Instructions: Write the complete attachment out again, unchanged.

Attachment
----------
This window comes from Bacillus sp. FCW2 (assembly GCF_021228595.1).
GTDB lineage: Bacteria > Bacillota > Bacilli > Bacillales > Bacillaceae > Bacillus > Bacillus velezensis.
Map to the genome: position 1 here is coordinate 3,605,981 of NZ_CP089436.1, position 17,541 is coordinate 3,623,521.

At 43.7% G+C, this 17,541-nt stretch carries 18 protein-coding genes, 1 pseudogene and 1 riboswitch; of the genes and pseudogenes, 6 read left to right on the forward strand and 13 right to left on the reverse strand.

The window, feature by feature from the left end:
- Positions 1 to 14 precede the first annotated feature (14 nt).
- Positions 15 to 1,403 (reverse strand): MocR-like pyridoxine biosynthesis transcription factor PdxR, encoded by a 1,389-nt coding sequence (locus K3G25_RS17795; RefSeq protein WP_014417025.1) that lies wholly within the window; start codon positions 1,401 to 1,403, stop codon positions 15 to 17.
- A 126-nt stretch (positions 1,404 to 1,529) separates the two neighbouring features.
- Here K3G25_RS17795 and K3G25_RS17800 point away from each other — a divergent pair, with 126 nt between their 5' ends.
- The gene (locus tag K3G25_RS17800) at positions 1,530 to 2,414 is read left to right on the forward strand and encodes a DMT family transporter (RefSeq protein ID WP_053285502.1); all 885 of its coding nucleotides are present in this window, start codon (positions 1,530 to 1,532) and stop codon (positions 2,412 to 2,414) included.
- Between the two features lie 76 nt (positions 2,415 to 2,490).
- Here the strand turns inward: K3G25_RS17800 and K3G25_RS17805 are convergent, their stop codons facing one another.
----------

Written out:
This window comes from Bacillus sp. FCW2 (assembly GCF_021228595.1).
GTDB lineage: Bacteria > Bacillota > Bacilli > Bacillales > Bacillaceae > Bacillus > Bacillus velezensis.
Map to the genome: position 1 here is coordinate 3,605,981 of NZ_CP089436.1, position 17,541 is coordinate 3,623,521.

At 43.7% G+C, this 17,541-nt stretch carries 18 protein-coding genes, 1 pseudogene and 1 riboswitch; of the genes and pseudogenes, 6 read left to right on the forward strand and 13 right to left on the reverse strand.

The window, feature by feature from the left end:
- Positions 1 to 14 precede the first annotated feature (14 nt).
- Positions 15 to 1,403 (reverse strand): MocR-like pyridoxine biosynthesis transcription factor PdxR, encoded by a 1,389-nt coding sequence (locus K3G25_RS17795; RefSeq protein WP_014417025.1) that lies wholly within the window; start codon positions 1,401 to 1,403, stop codon positions 15 to 17.
- A 126-nt stretch (positions 1,404 to 1,529) separates the two neighbouring features.
- Here K3G25_RS17795 and K3G25_RS17800 point away from each other — a divergent pair, with 126 nt between their 5' ends.
- The gene (locus tag K3G25_RS17800) at positions 1,530 to 2,414 is read left to right on the forward strand and encodes a DMT family transporter (RefSeq protein ID WP_053285502.1); all 885 of its coding nucleotides are present in this window, start codon (positions 1,530 to 1,532) and stop codon (positions 2,412 to 2,414) included.
- Between the two features lie 76 nt (positions 2,415 to 2,490).
- Here the strand turns inward: K3G25_RS17800 and K3G25_RS17805 are convergent, their stop codons facing one another.